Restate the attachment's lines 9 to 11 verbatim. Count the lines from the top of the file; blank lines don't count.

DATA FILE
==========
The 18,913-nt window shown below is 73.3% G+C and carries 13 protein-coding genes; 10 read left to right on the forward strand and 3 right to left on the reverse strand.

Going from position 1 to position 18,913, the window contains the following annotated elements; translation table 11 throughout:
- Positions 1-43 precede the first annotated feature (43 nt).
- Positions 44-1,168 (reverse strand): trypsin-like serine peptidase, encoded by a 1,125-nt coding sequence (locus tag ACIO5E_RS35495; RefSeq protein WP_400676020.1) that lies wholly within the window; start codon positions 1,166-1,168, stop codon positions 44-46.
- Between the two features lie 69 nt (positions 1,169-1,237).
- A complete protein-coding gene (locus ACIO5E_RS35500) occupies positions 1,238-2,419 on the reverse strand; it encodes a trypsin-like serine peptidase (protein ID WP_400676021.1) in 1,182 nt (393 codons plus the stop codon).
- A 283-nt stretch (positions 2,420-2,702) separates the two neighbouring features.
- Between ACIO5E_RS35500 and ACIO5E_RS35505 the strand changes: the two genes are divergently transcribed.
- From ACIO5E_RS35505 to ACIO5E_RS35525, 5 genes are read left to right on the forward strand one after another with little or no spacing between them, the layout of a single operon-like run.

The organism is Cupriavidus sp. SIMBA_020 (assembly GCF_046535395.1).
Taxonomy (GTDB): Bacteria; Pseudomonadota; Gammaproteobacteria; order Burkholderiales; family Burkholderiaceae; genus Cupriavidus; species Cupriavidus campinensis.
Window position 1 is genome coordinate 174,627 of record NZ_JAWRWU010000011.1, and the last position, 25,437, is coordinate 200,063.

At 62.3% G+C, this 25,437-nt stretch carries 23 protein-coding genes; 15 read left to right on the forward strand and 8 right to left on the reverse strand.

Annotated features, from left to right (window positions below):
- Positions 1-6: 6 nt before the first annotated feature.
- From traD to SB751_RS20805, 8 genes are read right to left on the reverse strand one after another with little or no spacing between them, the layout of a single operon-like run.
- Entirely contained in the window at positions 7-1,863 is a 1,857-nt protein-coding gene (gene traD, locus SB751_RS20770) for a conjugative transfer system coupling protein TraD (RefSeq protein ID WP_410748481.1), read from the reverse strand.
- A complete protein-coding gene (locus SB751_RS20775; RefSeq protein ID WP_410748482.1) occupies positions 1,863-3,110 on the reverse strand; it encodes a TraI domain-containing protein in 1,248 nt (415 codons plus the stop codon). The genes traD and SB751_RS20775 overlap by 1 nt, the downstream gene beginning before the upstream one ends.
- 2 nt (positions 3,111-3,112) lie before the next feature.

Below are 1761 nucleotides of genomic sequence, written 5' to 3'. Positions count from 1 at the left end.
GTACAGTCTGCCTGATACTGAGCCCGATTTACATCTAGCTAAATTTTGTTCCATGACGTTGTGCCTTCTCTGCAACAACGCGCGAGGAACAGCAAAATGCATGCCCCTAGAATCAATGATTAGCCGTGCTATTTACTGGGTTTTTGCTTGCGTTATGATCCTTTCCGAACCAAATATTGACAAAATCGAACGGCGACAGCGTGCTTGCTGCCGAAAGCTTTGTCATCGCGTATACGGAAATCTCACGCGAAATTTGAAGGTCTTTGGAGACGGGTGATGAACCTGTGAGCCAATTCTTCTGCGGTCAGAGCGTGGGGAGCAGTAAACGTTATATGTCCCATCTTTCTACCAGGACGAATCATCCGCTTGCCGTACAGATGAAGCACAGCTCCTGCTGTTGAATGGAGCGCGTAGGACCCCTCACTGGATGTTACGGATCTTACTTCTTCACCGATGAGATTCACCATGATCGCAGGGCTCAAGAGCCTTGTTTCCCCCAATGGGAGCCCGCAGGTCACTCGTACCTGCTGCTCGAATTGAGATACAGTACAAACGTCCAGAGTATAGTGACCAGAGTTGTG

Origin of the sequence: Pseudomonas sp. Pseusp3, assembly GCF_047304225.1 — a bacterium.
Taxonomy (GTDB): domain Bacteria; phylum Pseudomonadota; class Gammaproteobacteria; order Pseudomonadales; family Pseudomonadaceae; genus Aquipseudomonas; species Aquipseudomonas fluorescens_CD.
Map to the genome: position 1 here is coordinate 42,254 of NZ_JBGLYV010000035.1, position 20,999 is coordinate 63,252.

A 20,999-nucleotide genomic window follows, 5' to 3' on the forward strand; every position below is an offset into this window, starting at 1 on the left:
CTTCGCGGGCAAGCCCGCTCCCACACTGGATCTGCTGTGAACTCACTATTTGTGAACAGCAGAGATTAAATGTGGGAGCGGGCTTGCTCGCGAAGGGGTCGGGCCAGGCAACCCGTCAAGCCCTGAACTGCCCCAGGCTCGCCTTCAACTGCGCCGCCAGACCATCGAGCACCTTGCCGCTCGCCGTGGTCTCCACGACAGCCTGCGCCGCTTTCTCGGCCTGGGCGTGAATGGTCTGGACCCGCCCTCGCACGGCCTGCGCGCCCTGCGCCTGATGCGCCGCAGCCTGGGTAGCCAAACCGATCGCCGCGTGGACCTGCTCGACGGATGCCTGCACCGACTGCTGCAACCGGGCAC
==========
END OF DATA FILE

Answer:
- From ACIO5E_RS35505 to ACIO5E_RS35525, 5 genes are read left to right on the forward strand one after another with little or no spacing between them, the layout of a single operon-like run.

The organism is Cupriavidus sp. SIMBA_020 (assembly GCF_046535395.1).
Taxonomy (GTDB): Bacteria; Pseudomonadota; Gammaproteobacteria; order Burkholderiales; family Burkholderiaceae; genus Cupriavidus; species Cupriavidus campinensis.